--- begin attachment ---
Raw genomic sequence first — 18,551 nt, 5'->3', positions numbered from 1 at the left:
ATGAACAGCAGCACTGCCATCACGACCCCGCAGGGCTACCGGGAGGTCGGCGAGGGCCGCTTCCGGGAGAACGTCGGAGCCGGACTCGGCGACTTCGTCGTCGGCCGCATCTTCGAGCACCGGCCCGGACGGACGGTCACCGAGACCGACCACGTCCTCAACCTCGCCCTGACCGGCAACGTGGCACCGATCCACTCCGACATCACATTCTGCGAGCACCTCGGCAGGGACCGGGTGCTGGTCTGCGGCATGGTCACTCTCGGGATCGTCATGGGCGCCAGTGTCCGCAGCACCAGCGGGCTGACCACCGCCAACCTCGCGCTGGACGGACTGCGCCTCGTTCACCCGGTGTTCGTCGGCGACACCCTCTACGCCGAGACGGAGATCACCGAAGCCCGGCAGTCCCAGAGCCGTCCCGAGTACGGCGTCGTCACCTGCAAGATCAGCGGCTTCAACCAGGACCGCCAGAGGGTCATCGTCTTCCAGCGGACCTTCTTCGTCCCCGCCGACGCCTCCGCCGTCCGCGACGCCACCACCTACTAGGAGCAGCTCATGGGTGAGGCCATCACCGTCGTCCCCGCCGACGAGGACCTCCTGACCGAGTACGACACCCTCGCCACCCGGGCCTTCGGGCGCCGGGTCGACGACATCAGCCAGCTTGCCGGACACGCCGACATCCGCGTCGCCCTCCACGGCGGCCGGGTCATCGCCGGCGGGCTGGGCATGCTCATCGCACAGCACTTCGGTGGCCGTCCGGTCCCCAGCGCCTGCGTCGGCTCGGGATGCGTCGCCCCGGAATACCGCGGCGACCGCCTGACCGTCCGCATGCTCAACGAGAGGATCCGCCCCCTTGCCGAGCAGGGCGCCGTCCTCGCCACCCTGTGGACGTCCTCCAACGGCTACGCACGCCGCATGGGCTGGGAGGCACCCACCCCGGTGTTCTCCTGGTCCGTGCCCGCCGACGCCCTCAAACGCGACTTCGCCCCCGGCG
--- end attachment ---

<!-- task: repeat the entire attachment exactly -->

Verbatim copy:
Raw genomic sequence first — 18,551 nt, 5'->3', positions numbered from 1 at the left:
ATGAACAGCAGCACTGCCATCACGACCCCGCAGGGCTACCGGGAGGTCGGCGAGGGCCGCTTCCGGGAGAACGTCGGAGCCGGACTCGGCGACTTCGTCGTCGGCCGCATCTTCGAGCACCGGCCCGGACGGACGGTCACCGAGACCGACCACGTCCTCAACCTCGCCCTGACCGGCAACGTGGCACCGATCCACTCCGACATCACATTCTGCGAGCACCTCGGCAGGGACCGGGTGCTGGTCTGCGGCATGGTCACTCTCGGGATCGTCATGGGCGCCAGTGTCCGCAGCACCAGCGGGCTGACCACCGCCAACCTCGCGCTGGACGGACTGCGCCTCGTTCACCCGGTGTTCGTCGGCGACACCCTCTACGCCGAGACGGAGATCACCGAAGCCCGGCAGTCCCAGAGCCGTCCCGAGTACGGCGTCGTCACCTGCAAGATCAGCGGCTTCAACCAGGACCGCCAGAGGGTCATCGTCTTCCAGCGGACCTTCTTCGTCCCCGCCGACGCCTCCGCCGTCCGCGACGCCACCACCTACTAGGAGCAGCTCATGGGTGAGGCCATCACCGTCGTCCCCGCCGACGAGGACCTCCTGACCGAGTACGACACCCTCGCCACCCGGGCCTTCGGGCGCCGGGTCGACGACATCAGCCAGCTTGCCGGACACGCCGACATCCGCGTCGCCCTCCACGGCGGCCGGGTCATCGCCGGCGGGCTGGGCATGCTCATCGCACAGCACTTCGGTGGCCGTCCGGTCCCCAGCGCCTGCGTCGGCTCGGGATGCGTCGCCCCGGAATACCGCGGCGACCGCCTGACCGTCCGCATGCTCAACGAGAGGATCCGCCCCCTTGCCGAGCAGGGCGCCGTCCTCGCCACCCTGTGGACGTCCTCCAACGGCTACGCACGCCGCATGGGCTGGGAGGCACCCACCCCGGTGTTCTCCTGGTCCGTGCCCGCCGACGCCCTCAAACGCGACTTCGCCCCCGGCG